Five Questions For Homeland Security Concerning Its Online Censorship Campaign
from the please-answer... dept
As we discussed earlier, last week Homeland Security seized a bunch of domain names under a rather questionable mandate, claiming they were helping stop copyright infringement. Not surprisingly, ICE (Immigration & Customs Enforcement) boss John Morton — who has a history of making statements that make little sense to support such seizures, again took to the press to make some statements that made little sense in support of these takedowns:
“American business is under assault from counterfeiters and pirates every day, seven days a week,” Mr. Morton said. “Criminals are stealing American ideas and products and distributing them over the Internet.”
Now, this statement has all sorts of problems, and it’s scary that a government official — and one with the ability to outright seize domain names, would make so many false claims in a single quote. First of all, the evidence suggests that American business is not, in fact, “under assault” from counterfeiters and pirates. In fact, we’ve detailed a whole series of studies that suggest counterfeiting is not nearly as big a problem as the industry makes it out to be. In fact, studies have repeatedly shown that counterfeits are rarely even substitute products, as many buyers aren’t being “fooled” at all, but are using the products as a way to build up to the real thing. There are a few areas where counterfeiting is serious — such as with faked drugs — but, even then, the “risk” is often overblown, as big pharma companies pretend that mere generics are also “counterfeits,” when they’re really just cheaper competition.
Of course, even more insidious is Morton’s regular mixing of “counterfeiting” and “copyright infringement” — which are two extremely different things. In his statement, however, he seems to rely on whatever is “worst” for what he’s talking about. Counterfeit products seem like a bigger problem than straight copyright infringement, so he puts that first as saying “counterfeiters” are a problem. But, of course, the websites seized have nothing to do with counterfeits, so he switches and pretends he’s talking about copyright, saying that “criminals are stealing American ideas and products and distributing them over the Internet.” Except you can’t “steal an idea.” It’s simply not possible. Nothing is missing. You can copy an idea — but an idea is not copyrightable — only an expression is. You would think that someone representing the US government, seizing domain names over copyright infringement would know that you can’t copyright an idea.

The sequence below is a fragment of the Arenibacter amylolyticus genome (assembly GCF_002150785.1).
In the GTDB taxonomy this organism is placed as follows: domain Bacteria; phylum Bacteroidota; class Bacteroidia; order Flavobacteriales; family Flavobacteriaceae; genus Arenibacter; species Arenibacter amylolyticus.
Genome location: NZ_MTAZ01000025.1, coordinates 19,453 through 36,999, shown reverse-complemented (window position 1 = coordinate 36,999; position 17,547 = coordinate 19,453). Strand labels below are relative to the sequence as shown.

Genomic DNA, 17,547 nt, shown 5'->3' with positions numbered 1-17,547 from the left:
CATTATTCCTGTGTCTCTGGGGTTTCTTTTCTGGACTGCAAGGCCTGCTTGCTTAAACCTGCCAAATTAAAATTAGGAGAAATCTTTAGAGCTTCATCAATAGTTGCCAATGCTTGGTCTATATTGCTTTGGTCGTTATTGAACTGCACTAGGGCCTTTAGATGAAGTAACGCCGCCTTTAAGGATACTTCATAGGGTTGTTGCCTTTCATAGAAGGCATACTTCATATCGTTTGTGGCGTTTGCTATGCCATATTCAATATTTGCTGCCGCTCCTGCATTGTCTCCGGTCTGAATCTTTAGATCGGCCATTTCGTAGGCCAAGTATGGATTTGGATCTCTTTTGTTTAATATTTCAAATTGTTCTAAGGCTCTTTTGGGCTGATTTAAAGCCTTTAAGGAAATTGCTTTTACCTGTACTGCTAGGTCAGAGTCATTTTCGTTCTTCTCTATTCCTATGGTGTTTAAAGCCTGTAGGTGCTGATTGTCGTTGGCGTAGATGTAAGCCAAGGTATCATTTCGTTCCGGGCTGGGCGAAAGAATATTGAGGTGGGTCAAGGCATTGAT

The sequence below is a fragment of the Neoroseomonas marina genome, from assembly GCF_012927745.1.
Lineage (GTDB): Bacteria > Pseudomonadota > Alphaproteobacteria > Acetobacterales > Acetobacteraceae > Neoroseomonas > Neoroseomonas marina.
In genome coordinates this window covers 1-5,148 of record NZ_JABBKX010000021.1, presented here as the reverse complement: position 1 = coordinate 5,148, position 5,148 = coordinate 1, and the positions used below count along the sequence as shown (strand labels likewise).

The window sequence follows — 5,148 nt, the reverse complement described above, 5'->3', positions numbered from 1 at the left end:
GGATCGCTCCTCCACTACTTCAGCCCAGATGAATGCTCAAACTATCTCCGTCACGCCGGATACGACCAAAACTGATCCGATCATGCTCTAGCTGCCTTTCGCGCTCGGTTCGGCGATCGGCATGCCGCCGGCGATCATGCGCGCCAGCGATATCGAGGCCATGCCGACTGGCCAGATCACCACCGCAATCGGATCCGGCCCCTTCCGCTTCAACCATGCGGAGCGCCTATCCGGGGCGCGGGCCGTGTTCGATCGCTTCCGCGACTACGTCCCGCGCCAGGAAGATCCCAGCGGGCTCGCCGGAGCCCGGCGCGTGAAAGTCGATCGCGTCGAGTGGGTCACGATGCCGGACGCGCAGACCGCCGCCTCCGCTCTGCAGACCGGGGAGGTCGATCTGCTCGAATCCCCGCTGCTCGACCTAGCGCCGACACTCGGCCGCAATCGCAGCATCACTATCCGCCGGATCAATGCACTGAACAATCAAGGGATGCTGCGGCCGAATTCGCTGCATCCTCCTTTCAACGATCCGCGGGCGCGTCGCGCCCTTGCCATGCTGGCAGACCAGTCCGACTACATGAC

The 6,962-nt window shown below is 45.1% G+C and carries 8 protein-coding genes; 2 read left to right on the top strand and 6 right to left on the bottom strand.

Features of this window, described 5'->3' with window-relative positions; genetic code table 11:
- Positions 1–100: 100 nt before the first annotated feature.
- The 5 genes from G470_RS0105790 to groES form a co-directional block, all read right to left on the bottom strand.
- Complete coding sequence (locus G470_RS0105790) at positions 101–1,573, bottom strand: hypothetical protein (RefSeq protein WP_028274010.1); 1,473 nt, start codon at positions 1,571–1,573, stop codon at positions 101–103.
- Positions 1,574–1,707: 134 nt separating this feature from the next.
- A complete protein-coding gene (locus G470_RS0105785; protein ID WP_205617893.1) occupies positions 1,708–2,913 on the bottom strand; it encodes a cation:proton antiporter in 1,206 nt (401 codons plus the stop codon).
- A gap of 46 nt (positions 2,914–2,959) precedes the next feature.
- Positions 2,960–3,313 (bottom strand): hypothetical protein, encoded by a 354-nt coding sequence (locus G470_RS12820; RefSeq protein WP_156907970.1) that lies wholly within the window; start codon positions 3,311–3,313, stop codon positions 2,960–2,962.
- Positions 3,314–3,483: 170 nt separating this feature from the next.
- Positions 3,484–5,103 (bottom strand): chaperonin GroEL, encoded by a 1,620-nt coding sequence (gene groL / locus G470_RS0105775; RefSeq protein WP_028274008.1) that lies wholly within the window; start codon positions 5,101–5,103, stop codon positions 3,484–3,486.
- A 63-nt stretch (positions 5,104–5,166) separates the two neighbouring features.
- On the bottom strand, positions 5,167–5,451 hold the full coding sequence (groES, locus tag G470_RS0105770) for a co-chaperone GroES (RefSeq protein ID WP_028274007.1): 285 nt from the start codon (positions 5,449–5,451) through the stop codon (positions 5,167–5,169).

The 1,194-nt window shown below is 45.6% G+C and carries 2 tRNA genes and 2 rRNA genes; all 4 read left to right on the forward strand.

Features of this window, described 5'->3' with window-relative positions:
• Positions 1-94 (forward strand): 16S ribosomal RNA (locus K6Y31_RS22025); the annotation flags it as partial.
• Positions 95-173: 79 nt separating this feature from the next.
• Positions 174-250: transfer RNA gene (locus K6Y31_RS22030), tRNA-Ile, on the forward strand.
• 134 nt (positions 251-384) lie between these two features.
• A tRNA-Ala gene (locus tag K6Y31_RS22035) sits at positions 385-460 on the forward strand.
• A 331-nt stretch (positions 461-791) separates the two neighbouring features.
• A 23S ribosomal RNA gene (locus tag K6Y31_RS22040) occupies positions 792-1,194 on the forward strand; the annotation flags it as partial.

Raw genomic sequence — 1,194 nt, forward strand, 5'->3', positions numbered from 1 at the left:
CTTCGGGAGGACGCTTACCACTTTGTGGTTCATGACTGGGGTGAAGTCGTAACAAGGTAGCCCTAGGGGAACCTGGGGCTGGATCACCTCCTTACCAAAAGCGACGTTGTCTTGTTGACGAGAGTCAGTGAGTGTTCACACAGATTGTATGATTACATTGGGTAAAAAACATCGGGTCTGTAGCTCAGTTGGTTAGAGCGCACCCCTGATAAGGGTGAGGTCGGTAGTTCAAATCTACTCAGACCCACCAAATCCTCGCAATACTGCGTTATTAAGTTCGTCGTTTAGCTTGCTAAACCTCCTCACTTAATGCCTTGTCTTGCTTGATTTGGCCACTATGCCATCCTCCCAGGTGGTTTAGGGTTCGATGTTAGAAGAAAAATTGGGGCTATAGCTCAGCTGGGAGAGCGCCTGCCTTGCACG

So, given all of this, I have the following questions for Mr. Morton, anyone else at Homeland Security or in the Obama Administration, or those who support these domain seizures:
- Under what legal mandate is a group that’s supposed to be focused on Immigration and Customs getting involved in taking down websites? What does a website have to do with either immigration or customs?
- Since the original seizures were announced at Disney, is it common practice for Homeland Security and/or ICE to focus on using their guns and power of raids and seizures in efforts that are designed to help specific companies?
- Since at least some of the websites taken down were search engines that hosted no infringing material, how does Homeland Security/ICE make sure that it is not seizing domain names incorrectly (as it appears to have done in this case)?
- Since we thought the US believed in due process, how does seizing domain names, prior to any adversarial trial, fit with the concept of innocent until proven guilty? And, yes, I’m well aware of the right to seize property as part of an investigation, but when dealing with websites, we are talking about a form of speech that has a much higher burden before it can be stopped — so I’m curious for the government mandate on seizing domain names prior to a trial?
- John Morton has made numerous claims of “harm” from these websites, but has not shown any evidence (publicly) to support those claims. Considering that the GAO and OECD’s own reports question whether or not there is any such harm, can Morton show us which reports he relied on in proving “harm” before getting a court order to seize those domains? One would hope that the evidence of “harm” would come from more than a few companies, who haven’t adapted to modern technology, merely claiming so. Hopefully Morton or others can show us the evidence.
I figure if we’re going to allow Immigrations and Customs officials to suddenly start censoring the web, they should at least be able to answer those questions.